Read more from Paying for Health Care Reform: Part 1, Huffington Post, August 12, 2009.
In the Huffington Post on How the HIF Should Be Used:
The Fund’s managers would estimate the next year’s needs and set rates to create a pool large enough to cover them. Individuals would receive vouchers with which to choose a health plan that meets federal standards for covered services, appropriate numbers and types of providers, and fiscal and managerial capacity. Private insurers, which would continue to play a large role, would be paid risk-adjusted amounts so that those that happened to attract large numbers of high-risk people would not be disadvantaged by their success. That is, the HIF would pay the plans more for older people and those with pre-existing conditions than for healthy 25-year-olds. Another benefit of this proposal is that those who like the coverage they have now would be able to select the firm that provides it. Importantly, individuals would choose a plan based not on price but on the particular providers who are included and the quality of the plan’s service.
Read more from Paying for Health Care Reform: Part 2, Huffington Post, August 13, 2009.
In the Huffington Post on the Insurance Industry’s “True Colors”:
The release of the PriceWaterhouseCoopers report reveals the insurance industry’s true colors for all to see. Everyone who has followed events closely saw insurers publicly supporting reform (“We want to work with you, Mr. President.”). The pros knew that, at the same time, their lobbyists have been working hard to strip the proposals, especially the Senate Finance Committee’s version, of provisions that would guarantee robust coverage and might actually keep expenditures under control.
Not content with the prospect of huge new profits from the addition of millions of currently uninsured to their rolls, greedy insurers have worked hard to strip “most of the serious proposals … to curb costs” from the bills under consideration. (New York Times, “Lobbyists Fight Last Big Plans to Cut Health Care Costs,” October 11, 2009) Unless Congress rebels against this duplicity, unhappy voters will discover — when they need care — the limitations of the new coverage they must buy. The result is likely to be profoundly disappointing to everyone but the insurers….
The silver lining from this cloud of duplicity may be that insurers have destroyed any lingering justification for trying to please them in exchange for their public support of reform. If our Representatives and Senators are as angry as they should be for having been played for fools, they could wind up passing a much stronger bill — one that would provide good coverage to more people at relatively modest cost….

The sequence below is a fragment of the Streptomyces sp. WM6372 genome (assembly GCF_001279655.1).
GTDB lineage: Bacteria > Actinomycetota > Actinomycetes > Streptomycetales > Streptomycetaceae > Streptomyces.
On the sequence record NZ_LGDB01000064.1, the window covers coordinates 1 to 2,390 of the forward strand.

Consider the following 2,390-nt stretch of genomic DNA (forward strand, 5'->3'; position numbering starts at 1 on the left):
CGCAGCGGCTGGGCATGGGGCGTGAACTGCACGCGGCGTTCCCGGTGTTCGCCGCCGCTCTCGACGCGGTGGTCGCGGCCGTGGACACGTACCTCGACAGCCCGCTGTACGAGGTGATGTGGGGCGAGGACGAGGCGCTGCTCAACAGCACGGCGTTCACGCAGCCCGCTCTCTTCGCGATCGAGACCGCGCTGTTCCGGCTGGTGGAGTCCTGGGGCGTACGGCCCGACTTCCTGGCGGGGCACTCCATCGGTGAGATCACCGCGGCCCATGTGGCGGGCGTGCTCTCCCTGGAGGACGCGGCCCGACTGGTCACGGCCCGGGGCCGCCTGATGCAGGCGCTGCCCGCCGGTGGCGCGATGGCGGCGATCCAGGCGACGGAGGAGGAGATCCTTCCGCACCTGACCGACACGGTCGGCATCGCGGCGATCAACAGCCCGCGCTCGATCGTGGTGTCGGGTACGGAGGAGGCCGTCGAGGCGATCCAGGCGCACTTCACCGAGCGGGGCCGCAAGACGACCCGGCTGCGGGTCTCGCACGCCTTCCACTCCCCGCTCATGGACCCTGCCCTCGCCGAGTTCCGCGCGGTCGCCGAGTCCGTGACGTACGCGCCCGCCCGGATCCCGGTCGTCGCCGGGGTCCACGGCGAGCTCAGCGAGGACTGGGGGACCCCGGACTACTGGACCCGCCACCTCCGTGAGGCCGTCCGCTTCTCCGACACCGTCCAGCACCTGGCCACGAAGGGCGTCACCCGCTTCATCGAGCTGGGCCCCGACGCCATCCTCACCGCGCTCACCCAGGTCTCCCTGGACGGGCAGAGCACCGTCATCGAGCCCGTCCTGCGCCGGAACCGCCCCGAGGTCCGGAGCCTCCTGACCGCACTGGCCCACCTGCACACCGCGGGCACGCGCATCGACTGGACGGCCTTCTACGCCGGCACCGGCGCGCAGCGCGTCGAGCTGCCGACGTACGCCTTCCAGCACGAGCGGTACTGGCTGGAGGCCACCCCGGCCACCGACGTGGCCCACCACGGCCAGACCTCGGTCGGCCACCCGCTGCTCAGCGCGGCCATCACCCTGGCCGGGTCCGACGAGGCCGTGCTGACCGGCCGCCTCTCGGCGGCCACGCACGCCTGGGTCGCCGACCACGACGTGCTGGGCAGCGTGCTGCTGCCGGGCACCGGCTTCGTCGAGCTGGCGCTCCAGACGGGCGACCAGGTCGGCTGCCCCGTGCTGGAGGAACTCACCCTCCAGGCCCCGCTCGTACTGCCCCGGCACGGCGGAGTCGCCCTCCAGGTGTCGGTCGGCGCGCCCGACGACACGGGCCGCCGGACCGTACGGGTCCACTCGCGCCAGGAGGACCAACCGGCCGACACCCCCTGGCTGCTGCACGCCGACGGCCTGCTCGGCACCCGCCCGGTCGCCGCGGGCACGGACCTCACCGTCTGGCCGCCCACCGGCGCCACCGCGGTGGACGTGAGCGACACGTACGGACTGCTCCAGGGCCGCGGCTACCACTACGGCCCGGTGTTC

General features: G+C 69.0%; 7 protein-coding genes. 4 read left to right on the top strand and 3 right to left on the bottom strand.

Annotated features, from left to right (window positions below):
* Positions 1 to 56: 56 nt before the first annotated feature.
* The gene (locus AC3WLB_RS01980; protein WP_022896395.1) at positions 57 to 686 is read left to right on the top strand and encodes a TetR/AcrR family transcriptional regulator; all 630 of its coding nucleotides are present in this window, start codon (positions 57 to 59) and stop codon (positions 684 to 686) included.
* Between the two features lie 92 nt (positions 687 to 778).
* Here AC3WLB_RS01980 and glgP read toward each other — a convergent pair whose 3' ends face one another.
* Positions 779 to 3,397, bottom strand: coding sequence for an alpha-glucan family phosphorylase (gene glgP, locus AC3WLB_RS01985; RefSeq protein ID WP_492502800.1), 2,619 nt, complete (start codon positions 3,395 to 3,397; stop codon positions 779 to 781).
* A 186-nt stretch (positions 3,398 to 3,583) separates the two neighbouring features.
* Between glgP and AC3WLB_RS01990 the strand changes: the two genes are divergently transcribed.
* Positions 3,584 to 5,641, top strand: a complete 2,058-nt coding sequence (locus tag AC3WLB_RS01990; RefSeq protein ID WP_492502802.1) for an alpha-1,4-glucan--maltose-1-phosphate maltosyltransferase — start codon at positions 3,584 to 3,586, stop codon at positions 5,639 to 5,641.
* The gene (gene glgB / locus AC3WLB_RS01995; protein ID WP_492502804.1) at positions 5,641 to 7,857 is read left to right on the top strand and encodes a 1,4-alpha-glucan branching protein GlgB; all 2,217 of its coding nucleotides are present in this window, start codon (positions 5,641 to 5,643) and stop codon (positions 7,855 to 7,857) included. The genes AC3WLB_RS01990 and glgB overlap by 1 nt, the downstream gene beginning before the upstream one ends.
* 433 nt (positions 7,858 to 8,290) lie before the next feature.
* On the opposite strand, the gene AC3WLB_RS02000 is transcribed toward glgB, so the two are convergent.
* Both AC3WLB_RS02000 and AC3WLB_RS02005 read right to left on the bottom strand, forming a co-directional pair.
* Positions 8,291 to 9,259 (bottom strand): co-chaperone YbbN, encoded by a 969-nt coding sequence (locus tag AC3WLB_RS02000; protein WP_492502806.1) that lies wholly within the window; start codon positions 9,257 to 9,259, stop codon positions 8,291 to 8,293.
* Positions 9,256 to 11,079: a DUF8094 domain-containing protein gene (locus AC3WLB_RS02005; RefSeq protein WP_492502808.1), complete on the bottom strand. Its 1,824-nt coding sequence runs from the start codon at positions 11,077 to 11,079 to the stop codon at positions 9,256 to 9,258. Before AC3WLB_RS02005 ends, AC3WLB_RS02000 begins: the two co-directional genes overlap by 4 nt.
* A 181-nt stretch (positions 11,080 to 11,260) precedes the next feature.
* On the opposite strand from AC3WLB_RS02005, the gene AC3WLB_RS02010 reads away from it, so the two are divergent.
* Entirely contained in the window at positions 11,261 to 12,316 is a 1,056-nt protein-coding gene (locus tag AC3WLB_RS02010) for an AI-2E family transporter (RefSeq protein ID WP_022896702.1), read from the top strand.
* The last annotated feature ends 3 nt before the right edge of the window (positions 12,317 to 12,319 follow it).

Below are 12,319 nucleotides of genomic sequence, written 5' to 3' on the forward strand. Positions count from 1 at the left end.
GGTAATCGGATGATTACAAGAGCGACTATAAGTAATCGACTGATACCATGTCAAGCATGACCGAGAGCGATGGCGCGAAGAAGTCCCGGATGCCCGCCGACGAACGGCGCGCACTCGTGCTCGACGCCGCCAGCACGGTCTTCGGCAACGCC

The bottom line is that the insurers have demonstrated that there is no reason any more to cultivate their support. That being the case, Congress has a new chance to do the job right.
See more from “By Revealing Their True Colors, Insurers Eliminate Any Reason to Compromise With Them,” by Stephen M. Davidson, Huffington Post, October 19, 2009.
In the New York Times on the Public Option
On October 20, 2009, the New York Times publishes the following letter from Davidson, warning that if Congress does not adopt a public option in its health care reform initiative, “We will be creating a whole new generation of underinsured.” He writes,
The Public Option, and Other Choices
To the Editor:
I agree with your editorial that Congress should adopt a public option as part of its health care reform bill. It is the only way that those who do not have access to good, affordable insurance through their employers will be able to get decent coverage. Without it, the most popular private plans for this group of Americans are likely to be those with the highest out-of-pocket expenses, because those will be the plans they can afford.
In the Senate Finance Committee’s bill, that is the bronze plan, which requires that insurers cover only 65 percent of medical bills, leaving a whopping 35 percent to the patient. Many will forgo beneficial services because they will not be able to afford the out-of-pocket costs. Those who get really sick and need hospitalization or surgery will be in debt for years.
We will be creating a whole new generation of underinsured. The public option will give them a reasonable chance at affordable coverage that actually protects them.
Stephen M. Davidson
The writer, a professor at the Boston University School of Management, has written a forthcoming book about health care reform.